At his news conference, Snyder said his decision was driven in part by neighboring Indiana’s passage earlier this year of its own right-to-work law, and the desire to keep Michigan competitive. He said he “supports the unions in many regards” but “this is about fairness in the workplace and equality in the workplace.”
Many in organized labor saw Monroe County Republican Richardville as a moderate who could use his leadership position to bottle up right-to-work. They thought the same about Snyder, hoping he would stay the moderate he campaigned as and veto any RTW legislation. Wrong on both counts. “We have come together and decided this is time to bring this up and doing something about it,” Richardville said at the new conference.
The reaction by organized labor leaders to the introduction of RTW in Michigan was fast and furious.
“The ugly battle to force right-to-work-for-less legislation on Michiganders is being waged by multimillionaires and their outsider consultants who are increasingly taking hold of our government,” said Teamsters President James Hoffa, a Michigan resident. “It’s outrageous that the ultra rich behind this scheme are strong-arming state politicians with dirty tactics, including threatening to run candidates against them, if they do not vote for the ploy. Michigan residents know better than to support the ruse of ‘right to work.’ They know it doesn’t create jobs. It lowers our standard of living and hurts the middle class. Those aren’t Michigan’s values.”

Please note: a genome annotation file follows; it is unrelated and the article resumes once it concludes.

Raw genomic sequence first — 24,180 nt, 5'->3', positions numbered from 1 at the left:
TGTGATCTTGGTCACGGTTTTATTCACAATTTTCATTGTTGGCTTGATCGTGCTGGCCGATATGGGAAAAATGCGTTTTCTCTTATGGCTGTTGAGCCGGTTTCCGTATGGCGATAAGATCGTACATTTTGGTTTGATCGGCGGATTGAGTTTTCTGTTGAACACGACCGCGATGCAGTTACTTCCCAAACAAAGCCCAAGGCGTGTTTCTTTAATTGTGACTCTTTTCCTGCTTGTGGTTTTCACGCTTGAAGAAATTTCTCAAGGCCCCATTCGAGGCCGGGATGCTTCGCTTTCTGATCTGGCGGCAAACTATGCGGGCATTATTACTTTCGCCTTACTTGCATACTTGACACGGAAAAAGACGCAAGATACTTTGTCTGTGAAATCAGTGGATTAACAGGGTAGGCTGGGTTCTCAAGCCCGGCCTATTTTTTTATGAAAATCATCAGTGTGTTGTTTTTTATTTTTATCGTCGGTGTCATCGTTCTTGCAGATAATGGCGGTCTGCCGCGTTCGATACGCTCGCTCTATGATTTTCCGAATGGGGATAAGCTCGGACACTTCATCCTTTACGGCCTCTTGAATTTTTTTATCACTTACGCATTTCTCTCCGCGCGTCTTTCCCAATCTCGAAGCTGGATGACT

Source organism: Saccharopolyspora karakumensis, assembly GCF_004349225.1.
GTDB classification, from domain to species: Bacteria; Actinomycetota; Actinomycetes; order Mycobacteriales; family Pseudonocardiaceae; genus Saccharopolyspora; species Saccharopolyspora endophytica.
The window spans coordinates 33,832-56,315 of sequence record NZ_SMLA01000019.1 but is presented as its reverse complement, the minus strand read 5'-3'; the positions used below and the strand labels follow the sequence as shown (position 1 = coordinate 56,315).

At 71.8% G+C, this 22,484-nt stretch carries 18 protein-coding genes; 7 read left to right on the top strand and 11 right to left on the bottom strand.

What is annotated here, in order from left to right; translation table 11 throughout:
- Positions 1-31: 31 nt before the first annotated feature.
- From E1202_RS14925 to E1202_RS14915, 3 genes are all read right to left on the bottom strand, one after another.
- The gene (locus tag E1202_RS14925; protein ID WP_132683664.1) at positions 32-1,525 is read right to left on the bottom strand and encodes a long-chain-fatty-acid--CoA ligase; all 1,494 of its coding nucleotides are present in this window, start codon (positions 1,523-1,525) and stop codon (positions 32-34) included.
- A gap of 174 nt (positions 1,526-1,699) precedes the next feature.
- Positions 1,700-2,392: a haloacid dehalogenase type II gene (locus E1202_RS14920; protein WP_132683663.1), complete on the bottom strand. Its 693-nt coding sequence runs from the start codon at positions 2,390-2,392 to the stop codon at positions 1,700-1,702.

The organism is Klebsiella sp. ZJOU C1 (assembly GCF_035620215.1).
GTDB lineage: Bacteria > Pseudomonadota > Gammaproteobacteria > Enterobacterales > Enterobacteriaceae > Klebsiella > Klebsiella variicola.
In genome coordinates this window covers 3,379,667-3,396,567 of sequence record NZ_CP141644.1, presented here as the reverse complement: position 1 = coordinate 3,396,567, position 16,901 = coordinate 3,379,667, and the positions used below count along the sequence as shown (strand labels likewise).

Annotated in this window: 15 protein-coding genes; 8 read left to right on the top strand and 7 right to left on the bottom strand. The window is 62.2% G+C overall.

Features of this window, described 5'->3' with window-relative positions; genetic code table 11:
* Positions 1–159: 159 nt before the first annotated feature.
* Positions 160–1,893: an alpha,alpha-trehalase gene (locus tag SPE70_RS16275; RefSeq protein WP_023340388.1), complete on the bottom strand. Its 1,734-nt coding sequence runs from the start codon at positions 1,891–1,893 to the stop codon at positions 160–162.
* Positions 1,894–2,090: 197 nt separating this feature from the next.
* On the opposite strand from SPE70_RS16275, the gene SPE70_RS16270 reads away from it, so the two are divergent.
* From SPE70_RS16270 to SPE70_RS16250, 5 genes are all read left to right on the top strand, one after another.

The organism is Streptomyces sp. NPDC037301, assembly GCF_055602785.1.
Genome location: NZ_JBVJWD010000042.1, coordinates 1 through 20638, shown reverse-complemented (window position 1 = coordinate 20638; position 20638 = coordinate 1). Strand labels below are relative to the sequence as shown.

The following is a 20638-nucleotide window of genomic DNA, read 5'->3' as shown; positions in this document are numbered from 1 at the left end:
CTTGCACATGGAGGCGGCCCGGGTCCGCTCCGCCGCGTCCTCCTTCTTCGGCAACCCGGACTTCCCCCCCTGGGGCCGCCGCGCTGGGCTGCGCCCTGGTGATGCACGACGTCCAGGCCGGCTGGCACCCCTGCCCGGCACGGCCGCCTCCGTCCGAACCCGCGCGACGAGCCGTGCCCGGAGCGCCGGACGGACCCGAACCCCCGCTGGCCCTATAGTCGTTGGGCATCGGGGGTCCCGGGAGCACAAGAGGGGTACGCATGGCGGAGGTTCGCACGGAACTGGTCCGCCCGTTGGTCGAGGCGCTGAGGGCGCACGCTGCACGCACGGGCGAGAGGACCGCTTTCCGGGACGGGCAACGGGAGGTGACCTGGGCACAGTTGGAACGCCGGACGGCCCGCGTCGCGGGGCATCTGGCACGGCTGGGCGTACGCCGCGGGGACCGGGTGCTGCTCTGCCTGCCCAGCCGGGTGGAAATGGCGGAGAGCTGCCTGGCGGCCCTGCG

Said Michigan AFL-CIO President Karla Swift: “The Michigan labor movement remains committed to working with anyone who prioritizes creation of family-sustaining jobs rather than partisan politics. This legislation is about silencing the voices of working families in our democracy at a time when what we need is for people to have a stronger voice in building our future.”
One labor leader said “all options” are on the table when it comes to fighting the legislation. At a rally Dec. 6 on the closed street in front of the state Capitol Building, Rev. Jesse Jackson called for a one-day general strike by organized labor, to get the state’s attention.